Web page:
Hidden behind Flores and Sumbawa islands at bottom of the Lesser Sunda Island group, Sumba tends to get passed over by most islands hoppers, including the organised cruises which usually stick to the north of Sumbawa. But there’s one group of people that come from all over the world to visit Sumba – surfers!
Almost the entire long southern coast of the island is exposed to swells generated by Southern Ocean storms thousands of kilometres away and seasonal south-east trade winds. It’s a surfer’s paradise with a wide variety of waves to suit beginners, world class surfers and everyone in between. “Occy’s Left” at Nihiwatu on the south-west coast is considered one of the world’s most exclusive waves.
But you don’t have to be into surfing to enjoy Sumba. The island has some of the best preserved traditional culture in Indonesia and is dotted with traditional villages, local markets, delightful river valleys and waterfalls. Almost the entire coast is lined with perfectly sheltered bays with fringing coral reefs for swimming and snorkelling and some delightfully laid back villages in which to base yourself. For adventure seekers happy to just get out there and explore, there’s a reward around every corner.
Endowed with gentle, undulating hills cloaked in waving russet grass and limestone cliffs, Sumba bears little resemblance to its neighbours. The locals tend plots of maize, cassava and rice but the poor soils produce barely enough to feed the islanders and with few other income streams, the Sumbanese are among the poorest in Indonesia. NGO’s and recent government attention has brought some improvement over the last decade and a trickle of tourists is providing much needed income which is likely to improve as word of the island’s sleepy villages and well preserved traditional culture seeps out.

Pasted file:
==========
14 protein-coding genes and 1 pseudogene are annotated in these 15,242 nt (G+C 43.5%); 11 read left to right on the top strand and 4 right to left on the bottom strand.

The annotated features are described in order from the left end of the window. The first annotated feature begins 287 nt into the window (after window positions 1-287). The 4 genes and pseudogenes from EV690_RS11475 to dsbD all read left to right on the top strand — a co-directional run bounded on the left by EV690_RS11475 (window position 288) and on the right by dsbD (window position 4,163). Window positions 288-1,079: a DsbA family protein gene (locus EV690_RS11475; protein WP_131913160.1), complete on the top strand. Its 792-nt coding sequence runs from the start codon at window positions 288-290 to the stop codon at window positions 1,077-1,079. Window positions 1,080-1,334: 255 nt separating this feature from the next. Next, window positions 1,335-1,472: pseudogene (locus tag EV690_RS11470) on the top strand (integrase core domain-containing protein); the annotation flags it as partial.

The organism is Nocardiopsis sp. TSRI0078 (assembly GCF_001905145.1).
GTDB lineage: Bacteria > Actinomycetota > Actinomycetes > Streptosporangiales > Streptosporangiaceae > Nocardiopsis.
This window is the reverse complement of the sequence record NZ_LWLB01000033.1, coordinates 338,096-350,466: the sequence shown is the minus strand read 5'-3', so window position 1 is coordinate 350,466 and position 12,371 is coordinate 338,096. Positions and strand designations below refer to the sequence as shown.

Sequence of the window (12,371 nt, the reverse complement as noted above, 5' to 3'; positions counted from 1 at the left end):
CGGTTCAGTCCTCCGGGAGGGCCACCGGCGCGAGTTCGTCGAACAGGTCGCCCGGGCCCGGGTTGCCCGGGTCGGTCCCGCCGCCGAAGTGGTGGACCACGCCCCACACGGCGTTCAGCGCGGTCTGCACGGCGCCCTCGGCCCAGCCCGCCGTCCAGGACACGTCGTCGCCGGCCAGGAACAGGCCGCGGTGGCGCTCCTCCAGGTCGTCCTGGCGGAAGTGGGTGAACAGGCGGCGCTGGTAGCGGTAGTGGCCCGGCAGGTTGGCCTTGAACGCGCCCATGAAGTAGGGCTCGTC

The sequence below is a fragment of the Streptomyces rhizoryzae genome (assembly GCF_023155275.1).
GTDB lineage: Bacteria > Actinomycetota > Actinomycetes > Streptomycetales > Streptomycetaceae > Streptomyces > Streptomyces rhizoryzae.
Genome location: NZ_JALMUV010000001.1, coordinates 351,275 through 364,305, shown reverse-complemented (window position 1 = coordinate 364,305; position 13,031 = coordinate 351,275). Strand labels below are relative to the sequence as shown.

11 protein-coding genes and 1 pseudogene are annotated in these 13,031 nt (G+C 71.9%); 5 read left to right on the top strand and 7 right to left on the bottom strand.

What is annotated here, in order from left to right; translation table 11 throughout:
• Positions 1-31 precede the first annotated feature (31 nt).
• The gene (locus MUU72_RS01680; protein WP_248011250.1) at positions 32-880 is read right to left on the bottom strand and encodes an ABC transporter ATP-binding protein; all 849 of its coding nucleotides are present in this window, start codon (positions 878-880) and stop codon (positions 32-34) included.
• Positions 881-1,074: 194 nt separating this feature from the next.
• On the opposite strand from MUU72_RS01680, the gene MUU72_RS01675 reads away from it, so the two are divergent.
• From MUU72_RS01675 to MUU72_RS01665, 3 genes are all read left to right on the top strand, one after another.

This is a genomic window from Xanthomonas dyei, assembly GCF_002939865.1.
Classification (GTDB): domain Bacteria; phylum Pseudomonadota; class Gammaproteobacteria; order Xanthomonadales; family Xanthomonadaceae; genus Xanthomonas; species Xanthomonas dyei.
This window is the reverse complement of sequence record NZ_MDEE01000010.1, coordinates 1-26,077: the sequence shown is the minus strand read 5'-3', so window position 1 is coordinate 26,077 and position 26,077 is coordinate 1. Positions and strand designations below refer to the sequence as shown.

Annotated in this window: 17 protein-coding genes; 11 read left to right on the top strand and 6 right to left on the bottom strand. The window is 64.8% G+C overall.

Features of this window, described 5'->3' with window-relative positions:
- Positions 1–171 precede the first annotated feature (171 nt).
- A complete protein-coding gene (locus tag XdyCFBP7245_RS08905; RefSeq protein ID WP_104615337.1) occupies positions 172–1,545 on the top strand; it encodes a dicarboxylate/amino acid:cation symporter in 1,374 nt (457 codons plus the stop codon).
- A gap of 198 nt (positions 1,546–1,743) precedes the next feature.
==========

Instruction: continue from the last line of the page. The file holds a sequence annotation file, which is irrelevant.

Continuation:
The key to Sumba’s rich cultural history is its isolation. The Sumbanese believe the first inhabitants came not from somewhere else but descended from heaven via a ladder to found the first village of Wunga. On an island with scarce resources, warring between the clans and small kingdoms for land and trading rights was almost inevitable. Believing it would bring good harvests and wealth for the village, warriors brought the heads of slain enemies back to their villages where they were displayed on Andung (skull trees). Kidnappings and slavery between the villages were also common. For reasons of defence, villages were built on hilltops and surrounded by stone walls. Not surprisingly, the violence deterred visitors from neighbouring islands, sealing Sumba’s fate to one of geographic, economic and cultural isolation.
The best way to see Sumba is to grab some transport and poke around. The island is dotted with coastal and inland villages, local markets and pretty vistas. Over much of the island, gorgeous rivers and sweeping rice fields are overlooked by hilltop villages where most residents still live in distinctive thatched roof huts and remnants of the protective stone walls and ancestral tombs are still visible. In a handful of villages you can still find skull-trees and skulls. Villagers enjoy receiving visitors and a few words of Bahasa Indonesia goes a long way towards making your visit extra enjoyable. Always remember to sign the guest book and make a small donation for the privilege of having a look around.